A Place for the Book of the Gospels

Author: Father Edward McNamara LC


A Place for the Book of the Gospels

By Father Edward McNamara, LC
ROME, 20 August 2014 (ZENIT)
Answered by Legionary of Christ Father Edward McNamara, professor of liturgy and dean of theology at the Regina Apostolorum university.

Q: I would like to ask a question regarding the use of the Book of the Gospels, or Evangeliary. The General Instruction of the Roman Missal (GIRM), No. 117, says: "On the altar itself may be placed the Book of the Gospels, distinct from the book of other readings, unless it is carried in the Entrance Procession." Is it possible on some occasions to prepare the Book of the Gospels on a lectern, from the beginning of Mass, in some other part of the church — a side chapel, the church entrance or at the center of the principal nave — and carry it from this place to the ambo at the moment of the Alleluia for proclamation? — G.N., Naples, Italy

A: Apart from No. 117 mentioned above, the Book of the Gospels is mentioned in some other numbers of the introduction to the Roman Missal. The principal ones are:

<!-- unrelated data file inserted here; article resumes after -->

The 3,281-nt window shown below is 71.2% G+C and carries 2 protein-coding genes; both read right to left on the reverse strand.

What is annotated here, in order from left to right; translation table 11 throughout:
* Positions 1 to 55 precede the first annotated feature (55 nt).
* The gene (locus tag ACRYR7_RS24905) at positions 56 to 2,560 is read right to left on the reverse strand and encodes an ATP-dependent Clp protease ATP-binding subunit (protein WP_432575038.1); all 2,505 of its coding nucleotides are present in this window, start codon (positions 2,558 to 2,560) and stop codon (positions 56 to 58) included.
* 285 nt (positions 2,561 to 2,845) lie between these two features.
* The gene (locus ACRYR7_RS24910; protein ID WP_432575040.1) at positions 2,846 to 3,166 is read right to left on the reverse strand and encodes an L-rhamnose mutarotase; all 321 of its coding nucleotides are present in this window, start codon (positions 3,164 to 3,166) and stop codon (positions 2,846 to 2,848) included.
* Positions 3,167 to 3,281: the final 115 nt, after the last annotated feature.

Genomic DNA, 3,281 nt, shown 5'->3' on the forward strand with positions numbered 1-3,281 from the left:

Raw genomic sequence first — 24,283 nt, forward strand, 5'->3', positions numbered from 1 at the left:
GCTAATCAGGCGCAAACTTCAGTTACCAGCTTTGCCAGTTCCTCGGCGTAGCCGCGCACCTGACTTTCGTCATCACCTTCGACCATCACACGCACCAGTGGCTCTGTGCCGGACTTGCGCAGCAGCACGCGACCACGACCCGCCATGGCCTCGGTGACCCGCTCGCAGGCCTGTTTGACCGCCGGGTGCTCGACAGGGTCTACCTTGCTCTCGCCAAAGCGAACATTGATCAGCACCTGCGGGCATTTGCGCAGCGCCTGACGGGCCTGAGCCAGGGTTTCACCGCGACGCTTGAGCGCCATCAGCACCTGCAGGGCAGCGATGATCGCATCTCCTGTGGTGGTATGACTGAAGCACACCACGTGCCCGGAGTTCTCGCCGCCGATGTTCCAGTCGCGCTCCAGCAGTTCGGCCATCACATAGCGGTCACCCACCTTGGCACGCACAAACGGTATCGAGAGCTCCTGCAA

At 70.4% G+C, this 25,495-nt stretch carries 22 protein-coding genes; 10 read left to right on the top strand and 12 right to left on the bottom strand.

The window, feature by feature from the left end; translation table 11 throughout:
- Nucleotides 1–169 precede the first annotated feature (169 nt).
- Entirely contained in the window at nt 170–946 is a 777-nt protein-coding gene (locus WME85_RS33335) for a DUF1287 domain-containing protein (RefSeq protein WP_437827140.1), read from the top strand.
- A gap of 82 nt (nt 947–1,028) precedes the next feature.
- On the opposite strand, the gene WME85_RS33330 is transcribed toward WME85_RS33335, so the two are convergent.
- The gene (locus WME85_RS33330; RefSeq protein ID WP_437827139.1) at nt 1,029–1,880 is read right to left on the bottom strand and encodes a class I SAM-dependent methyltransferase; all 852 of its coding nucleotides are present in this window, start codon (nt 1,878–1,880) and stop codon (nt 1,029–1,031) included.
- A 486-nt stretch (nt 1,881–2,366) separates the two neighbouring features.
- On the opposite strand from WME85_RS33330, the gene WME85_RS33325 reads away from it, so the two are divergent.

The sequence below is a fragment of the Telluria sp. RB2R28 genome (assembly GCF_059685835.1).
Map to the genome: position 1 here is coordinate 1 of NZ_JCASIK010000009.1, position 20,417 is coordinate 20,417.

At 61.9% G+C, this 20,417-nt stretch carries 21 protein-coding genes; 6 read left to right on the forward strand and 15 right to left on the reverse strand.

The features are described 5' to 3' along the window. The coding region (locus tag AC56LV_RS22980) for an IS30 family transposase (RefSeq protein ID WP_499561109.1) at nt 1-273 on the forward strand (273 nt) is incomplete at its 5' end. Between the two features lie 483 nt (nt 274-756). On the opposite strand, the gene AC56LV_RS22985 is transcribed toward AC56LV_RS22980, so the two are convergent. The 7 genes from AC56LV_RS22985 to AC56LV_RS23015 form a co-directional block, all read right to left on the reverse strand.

"44. Among gestures included are also actions and processions: of the priest going with the deacon and ministers to the altar; of the deacon carrying the Evangeliary or Book of the Gospels to the ambo before the proclamation of the Gospel ….

"60. The reading of the Gospel is the high point of the Liturgy of the Word. The Liturgy itself teaches that great reverence is to be shown to it by setting it off from the other readings with special marks of honor: whether the minister appointed to proclaim it prepares himself by a blessing or prayer; or the faithful, standing as they listen to it being read, through their acclamations acknowledge and confess Christ present and speaking to them; or the very marks of reverence are given to the Book of the Gospels.

"119. […] When there is an Entrance Procession, the following are also to be prepared: the Book of the Gospels ….

"120. Once the people have gathered, the priest and ministers, clad in the sacred vestments, go in procession to the altar in this order: […] A lector, [or deacon if present, GIRM, No. 172] who may carry the Book of the Gospels (though not the Lectionary), which should be slightly elevated" [see also GIRM, Nos. 194-195].